Dealing With Grief Alone

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The word “alone” confuses and frightens many. People believe that being alone with your grief is the most terrifying thing that can happen to them since they do not know what to do with themselves when they are alone with their pain. Others prefer to be facing their grief alone as they may be feeling like no one cares or that their loved ones are not able to help them cope with their emotions. No matter whether you are the person who is scared of solitude or who embraces it, here are some ways that you can deal with grief on your own.

1. Allow Yourself to Face the Void

“Acknowledge and accept the feelings: The first step is to learn to bring the feeling out,” says Roya R. Rad, MA, PsyD. The whirlwind of thoughts and emotions within your during this time of loss can be scary but they are only thoughts and emotions. Don’t be afraid to open yourself up and to acknowledge what is within you, no matter what it is. You may feel angry about your loved one’s death. You may feel absolutely nothing at all. Realize these feelings and allow yourself to experience them fully. Only once you’ve accepted your feelings will you be able to truly begin the healing process.

2. Put These Feelings Down Somewhere

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The best way to work through feelings has always been to write them down or to find a creative outlet in which to express them. If you’re a writer, start a journal that tracks your emotional status daily and pour every thought you have into it. If you’re someone who enjoys creating music, start writing songs that reflect how you feel about your loss and how you are dealing with it. No matter what creative activity you choose to do, it’s important that you find something to pour your emotions into so that they don’t remain bottled up. Lindsey Pratt Psychotherapy, LMHC says, “it’s not only the benefit of catharsis in the moment of writing that makes journaling so effective – It’s also reviewing what you’ve written.”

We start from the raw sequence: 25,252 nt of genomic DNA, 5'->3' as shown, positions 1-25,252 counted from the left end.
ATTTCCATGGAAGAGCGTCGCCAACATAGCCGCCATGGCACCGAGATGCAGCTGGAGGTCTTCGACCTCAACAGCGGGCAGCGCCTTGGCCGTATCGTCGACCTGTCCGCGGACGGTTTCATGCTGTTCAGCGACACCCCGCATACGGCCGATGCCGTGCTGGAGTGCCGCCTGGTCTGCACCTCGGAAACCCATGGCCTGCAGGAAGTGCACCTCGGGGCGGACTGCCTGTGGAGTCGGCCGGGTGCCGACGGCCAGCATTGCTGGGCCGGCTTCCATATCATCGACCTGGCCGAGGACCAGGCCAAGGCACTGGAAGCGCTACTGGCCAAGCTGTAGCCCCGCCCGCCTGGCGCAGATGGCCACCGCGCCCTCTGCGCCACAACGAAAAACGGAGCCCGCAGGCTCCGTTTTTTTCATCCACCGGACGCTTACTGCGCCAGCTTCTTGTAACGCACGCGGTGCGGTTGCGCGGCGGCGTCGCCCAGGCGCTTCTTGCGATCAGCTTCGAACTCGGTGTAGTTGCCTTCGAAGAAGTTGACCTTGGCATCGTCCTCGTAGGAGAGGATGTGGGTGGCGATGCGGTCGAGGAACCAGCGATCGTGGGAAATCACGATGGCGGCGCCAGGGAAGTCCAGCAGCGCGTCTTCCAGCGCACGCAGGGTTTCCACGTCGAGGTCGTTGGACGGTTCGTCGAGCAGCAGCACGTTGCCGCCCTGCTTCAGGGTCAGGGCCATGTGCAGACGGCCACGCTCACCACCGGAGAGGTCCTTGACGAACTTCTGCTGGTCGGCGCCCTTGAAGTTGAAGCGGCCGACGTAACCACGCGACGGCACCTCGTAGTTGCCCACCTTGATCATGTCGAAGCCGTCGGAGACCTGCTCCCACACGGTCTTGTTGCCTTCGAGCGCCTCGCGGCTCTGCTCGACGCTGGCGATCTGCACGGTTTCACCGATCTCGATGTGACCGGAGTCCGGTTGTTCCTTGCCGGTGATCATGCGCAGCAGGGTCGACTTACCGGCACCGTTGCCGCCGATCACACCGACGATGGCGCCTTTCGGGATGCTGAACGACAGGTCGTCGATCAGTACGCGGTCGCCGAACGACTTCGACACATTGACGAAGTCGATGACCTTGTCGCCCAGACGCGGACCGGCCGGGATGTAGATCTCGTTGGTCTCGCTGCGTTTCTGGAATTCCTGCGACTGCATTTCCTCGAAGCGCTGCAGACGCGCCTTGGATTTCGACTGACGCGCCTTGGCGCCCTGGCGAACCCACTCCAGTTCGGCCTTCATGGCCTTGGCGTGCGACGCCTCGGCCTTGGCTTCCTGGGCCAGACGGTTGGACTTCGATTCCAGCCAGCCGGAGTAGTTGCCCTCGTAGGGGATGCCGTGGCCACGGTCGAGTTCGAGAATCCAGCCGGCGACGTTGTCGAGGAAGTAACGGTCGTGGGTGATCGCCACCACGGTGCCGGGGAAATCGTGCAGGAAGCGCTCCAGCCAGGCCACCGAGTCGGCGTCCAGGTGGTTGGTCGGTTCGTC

3. Don’t Fall Into a Rut

When you begin grieving, it is necessary to allow yourself to rest and to take a short break from the things that you normally do daily. However, making a habit of this will end up causing more harm than help. After you’ve dealt with the initial feelings that followed the loss of your loved one, make an effort to stick to the schedule that you had prior to grieving. You may not feel like doing anything at all and this is natural. You don’t have to push yourself to do everything that you used to but you should make an effort to do the important things so you don’t put yourself in a worse position mentally.

4. Put Together a Shrine or Dedicate a Space to Your Loved One

Just because your loved one isn’t physically with you doesn’t mean that you have to forget about them and remove every memory of them for your life. Instead, build a shrine or create a sacred space where you can gather some of their belongings and remind yourself of the importance that they had in your life. You may even want to go to that shrine to vent sometimes when you are having difficulty coping with the loss. However, don’t let this shrine get in the way of your grief process by making you refuse to accept the death.

5. Maintain Yourself

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“As we process the reality of our loss, we are also trying to survive emotional pain.”  That’s what Jodi Clarke, MA, LPC/MHSP said. It won’t do you any good to treat your body terribly while you are already struggling emotionally. Remember to do things like eat right, exercise, groom, shower, and maintain your overall health and hygiene. Doing these things will make you feel better and will help you maintain some normality in your life while you are coping with the loss.

Sources:

http://www.amhc.org/58-grief-bereavement-issues/article/8447-coping-with-your-own-grief

http://www.nhs.uk/Livewell/emotionalhealth/Pages/Dealingwithloss.aspx

http://www.mentalhealthamerica.net/conditions/coping-loss-bereavement-and-grief

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